Remembering the Future: Metropolis

Still from Fritz Lang's 1927 science fiction film about a dystopian future.

On January 10th, 1927 the world gazed upon a startling dystopian version of the future. Fritz Lang‘s landmark sci-fi film Metropolis was released in Germany. Fans of retro-futurism can celebrate the event and watch Lang’s cinematic masterpiece via the Internet Archive. Cost of admission: FREE!

Show the Internet Archive Some Love

If you haven’t visited or explored the Internet Archive, Valentine’s Day is a perfect time to start. Grab your significant other, cuddle up, and search the Archive using the term romance. You’ll find quite a few gems–images, audio, and even movies that are now in the public domain. One public domain movie that’s full of laughter and love is the 1936 American screwball comedy My Man Godfrey starring the dashing William Powell and the beautiful Carole Lombard. The film is #44 on the American Film Institute‘s list of the 100 funniest comedies. This cinematic production is a treat and is sure to inspire more than a few hugs and kisses.

My Man Godfrey

If you enjoy the Internet Archive, show some love by making a donation to support its work.

Related Resources: Other ginchy public domain movies to watch with your crush include:

Same Old Same Old

Okay, campers, rise and shine, and don’t forget your booties ’cause it’s cooooold out there today!

Happy Groundhog Day!

It’s time to consult that super Sciuridae prognosticator, the world’s most famous groundhog, Mr. Punxsutawney Phil.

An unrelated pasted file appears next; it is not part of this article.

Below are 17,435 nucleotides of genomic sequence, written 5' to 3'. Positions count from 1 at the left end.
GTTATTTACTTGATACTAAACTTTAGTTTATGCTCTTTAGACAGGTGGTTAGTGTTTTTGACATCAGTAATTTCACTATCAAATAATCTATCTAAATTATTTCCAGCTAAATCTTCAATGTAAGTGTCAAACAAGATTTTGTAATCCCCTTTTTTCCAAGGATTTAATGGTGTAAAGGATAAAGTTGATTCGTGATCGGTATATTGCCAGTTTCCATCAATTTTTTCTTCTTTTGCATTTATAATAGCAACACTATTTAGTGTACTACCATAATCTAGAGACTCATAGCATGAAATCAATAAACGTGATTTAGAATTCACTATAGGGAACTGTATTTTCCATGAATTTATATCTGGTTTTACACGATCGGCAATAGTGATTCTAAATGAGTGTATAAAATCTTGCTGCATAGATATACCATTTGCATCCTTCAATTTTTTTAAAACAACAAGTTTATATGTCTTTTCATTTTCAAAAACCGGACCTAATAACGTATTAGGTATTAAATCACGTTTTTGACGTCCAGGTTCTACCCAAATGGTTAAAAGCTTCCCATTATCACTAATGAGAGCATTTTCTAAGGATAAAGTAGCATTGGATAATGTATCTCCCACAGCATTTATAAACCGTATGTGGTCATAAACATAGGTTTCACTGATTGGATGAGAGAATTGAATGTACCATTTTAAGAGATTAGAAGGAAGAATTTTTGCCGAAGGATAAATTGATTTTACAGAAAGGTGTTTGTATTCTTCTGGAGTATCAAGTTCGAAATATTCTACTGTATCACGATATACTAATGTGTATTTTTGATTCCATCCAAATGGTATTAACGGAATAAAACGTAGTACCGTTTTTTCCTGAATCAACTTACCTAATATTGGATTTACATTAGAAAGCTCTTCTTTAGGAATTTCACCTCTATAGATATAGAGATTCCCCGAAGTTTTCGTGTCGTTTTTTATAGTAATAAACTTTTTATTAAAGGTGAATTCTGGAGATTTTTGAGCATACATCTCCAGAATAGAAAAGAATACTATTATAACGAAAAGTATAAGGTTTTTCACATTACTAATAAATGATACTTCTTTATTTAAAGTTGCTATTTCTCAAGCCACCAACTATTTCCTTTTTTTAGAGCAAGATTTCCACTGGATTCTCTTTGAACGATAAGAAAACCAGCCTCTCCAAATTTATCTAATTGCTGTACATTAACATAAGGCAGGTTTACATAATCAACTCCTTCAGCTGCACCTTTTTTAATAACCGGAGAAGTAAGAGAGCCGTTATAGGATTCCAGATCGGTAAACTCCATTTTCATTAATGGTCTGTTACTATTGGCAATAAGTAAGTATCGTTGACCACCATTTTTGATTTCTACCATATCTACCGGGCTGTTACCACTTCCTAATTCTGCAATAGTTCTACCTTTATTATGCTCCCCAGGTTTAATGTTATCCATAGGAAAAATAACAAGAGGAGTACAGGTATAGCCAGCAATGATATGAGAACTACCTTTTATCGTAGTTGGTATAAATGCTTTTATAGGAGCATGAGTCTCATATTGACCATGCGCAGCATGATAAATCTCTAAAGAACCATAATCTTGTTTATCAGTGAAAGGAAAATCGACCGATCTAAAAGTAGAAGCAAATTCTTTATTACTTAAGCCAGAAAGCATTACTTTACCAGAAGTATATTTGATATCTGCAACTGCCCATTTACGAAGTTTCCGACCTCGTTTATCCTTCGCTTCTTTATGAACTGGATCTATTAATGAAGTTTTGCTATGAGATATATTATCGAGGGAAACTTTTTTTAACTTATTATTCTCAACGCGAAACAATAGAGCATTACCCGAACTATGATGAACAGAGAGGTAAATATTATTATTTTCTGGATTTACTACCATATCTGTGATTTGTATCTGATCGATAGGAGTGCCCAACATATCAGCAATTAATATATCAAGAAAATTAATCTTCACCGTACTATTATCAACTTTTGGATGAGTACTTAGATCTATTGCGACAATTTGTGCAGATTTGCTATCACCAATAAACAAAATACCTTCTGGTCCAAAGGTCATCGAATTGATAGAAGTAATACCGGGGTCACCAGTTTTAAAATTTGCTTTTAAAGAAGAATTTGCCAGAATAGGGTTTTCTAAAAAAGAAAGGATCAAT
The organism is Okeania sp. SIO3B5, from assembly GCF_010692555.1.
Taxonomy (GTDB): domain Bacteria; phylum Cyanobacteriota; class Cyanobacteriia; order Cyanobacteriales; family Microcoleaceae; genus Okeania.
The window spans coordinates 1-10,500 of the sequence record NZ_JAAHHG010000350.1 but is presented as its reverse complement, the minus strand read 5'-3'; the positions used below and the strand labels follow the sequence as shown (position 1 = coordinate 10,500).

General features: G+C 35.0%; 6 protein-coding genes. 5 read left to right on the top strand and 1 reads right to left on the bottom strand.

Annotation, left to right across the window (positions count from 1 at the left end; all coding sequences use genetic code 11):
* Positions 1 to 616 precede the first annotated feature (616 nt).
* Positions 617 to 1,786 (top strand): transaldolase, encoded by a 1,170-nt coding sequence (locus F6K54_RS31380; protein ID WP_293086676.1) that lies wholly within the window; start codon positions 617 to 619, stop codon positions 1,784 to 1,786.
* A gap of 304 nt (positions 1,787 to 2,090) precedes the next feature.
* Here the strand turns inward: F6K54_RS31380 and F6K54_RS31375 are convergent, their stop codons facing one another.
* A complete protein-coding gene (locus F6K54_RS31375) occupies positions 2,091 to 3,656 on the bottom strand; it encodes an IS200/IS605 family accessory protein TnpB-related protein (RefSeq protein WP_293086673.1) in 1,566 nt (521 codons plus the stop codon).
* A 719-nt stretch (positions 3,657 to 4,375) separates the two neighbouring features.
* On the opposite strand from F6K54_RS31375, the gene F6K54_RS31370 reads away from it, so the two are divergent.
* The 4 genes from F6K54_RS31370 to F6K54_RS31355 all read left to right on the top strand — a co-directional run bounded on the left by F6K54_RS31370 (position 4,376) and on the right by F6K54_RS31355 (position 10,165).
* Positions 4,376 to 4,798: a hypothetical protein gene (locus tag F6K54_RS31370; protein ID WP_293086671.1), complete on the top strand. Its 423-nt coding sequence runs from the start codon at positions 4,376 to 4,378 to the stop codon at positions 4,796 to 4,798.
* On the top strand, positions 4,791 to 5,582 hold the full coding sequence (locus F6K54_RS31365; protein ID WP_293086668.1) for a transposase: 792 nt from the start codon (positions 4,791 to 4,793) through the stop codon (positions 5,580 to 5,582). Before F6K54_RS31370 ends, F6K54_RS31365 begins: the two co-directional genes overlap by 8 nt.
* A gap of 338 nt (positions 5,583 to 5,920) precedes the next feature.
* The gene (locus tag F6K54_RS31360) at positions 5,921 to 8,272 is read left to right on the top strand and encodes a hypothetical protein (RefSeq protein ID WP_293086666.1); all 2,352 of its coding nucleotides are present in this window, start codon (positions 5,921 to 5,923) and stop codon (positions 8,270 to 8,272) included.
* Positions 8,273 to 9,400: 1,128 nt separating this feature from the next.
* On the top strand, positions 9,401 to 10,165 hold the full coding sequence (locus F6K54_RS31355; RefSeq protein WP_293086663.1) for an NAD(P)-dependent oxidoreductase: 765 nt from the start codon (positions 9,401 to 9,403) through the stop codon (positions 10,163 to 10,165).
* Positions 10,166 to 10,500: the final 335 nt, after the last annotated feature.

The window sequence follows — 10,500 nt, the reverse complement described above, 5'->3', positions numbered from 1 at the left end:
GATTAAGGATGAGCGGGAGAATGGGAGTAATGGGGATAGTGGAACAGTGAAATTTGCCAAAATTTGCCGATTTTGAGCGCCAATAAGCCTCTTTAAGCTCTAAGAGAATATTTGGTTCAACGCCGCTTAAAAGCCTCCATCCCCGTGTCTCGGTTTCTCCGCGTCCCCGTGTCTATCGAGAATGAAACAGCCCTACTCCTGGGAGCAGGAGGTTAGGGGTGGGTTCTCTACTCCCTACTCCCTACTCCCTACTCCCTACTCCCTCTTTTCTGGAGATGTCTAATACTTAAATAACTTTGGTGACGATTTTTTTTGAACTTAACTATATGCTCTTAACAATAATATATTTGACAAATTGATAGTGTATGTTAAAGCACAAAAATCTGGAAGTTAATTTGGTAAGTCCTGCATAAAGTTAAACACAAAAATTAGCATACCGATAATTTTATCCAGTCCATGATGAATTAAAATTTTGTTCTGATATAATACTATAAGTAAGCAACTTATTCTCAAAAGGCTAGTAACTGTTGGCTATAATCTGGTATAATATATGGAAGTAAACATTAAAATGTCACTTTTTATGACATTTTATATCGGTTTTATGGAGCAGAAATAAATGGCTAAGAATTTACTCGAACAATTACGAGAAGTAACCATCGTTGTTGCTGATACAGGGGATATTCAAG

Don't drive angry!
Don’t drive angry!

Related links:

The (Freebase) Parallax View

Sometimes, looking at an issue, a concept, or a subject from a different vantage point gives us a whole new means of comprehending the topic. Ultimately, shifts in the direction of our inquiry, engendered by changes in the manner in which we’re making observations provide new perspectives. By observing a notion from different angles, we end up with a parallax view of the idea. We begin to understand that there are more layers of meaning to take into account, additional details that are worthy of inspection.

Humans appreciate familiarity. We grow accustomed to routines and fall into them with startling regularity. When we use a particular path to arrive at a desired destination, whether making our way to a market or an answer to a question, the ruts that form our route are continually reinforced by our travel. The more often we progress along the circuit, the deeper the rut becomes, the more ingrained the routine is in our approach. For example, many individuals, when conducting research these days, automatically turn to Google or Wikipedia for an answer without bothering to deviate to an alternative road to enlightenment.

To be sure, Google and Wikipedia are useful tools for research. Both are invaluable for tracking elusive explanations. However, neither of these paragons of probe are the quintessence of query. There are other avenues of access to answers. Research scientist David François Huynh points out this fact eloquently as he discusses the merits of Freebase Parallax, a “a novel browsing interface” designed for use with Freebase, an open, shared database of the world’s knowledge. Dr. Huynh’s impressive video demonstration of Freebase Parallax ought to convince even the most die-hard fans of Google and Wikipedia that a fresh perspective can often yield richer solutions in a shorter amount of time.

Freebase Parallax: A new way to browse and explore data from David Huynh on Vimeo.

Related links:

  • Drop by Freebase and check out the Categories there.
  • What do you know about a unit of knowledge? Google’s relatively recent Knol is designed to help users locate an authoritative article about a given topic.
  • My apologies to director Alan J. Pakula and actor Warren Beatty for alluding to their 1974 film the political thriller, The Parallax View, in my post title. No conspiracy was involved. It’s an engaging (if not disturbing) work of cinema that’s guaranteed to deliver a shiver or two.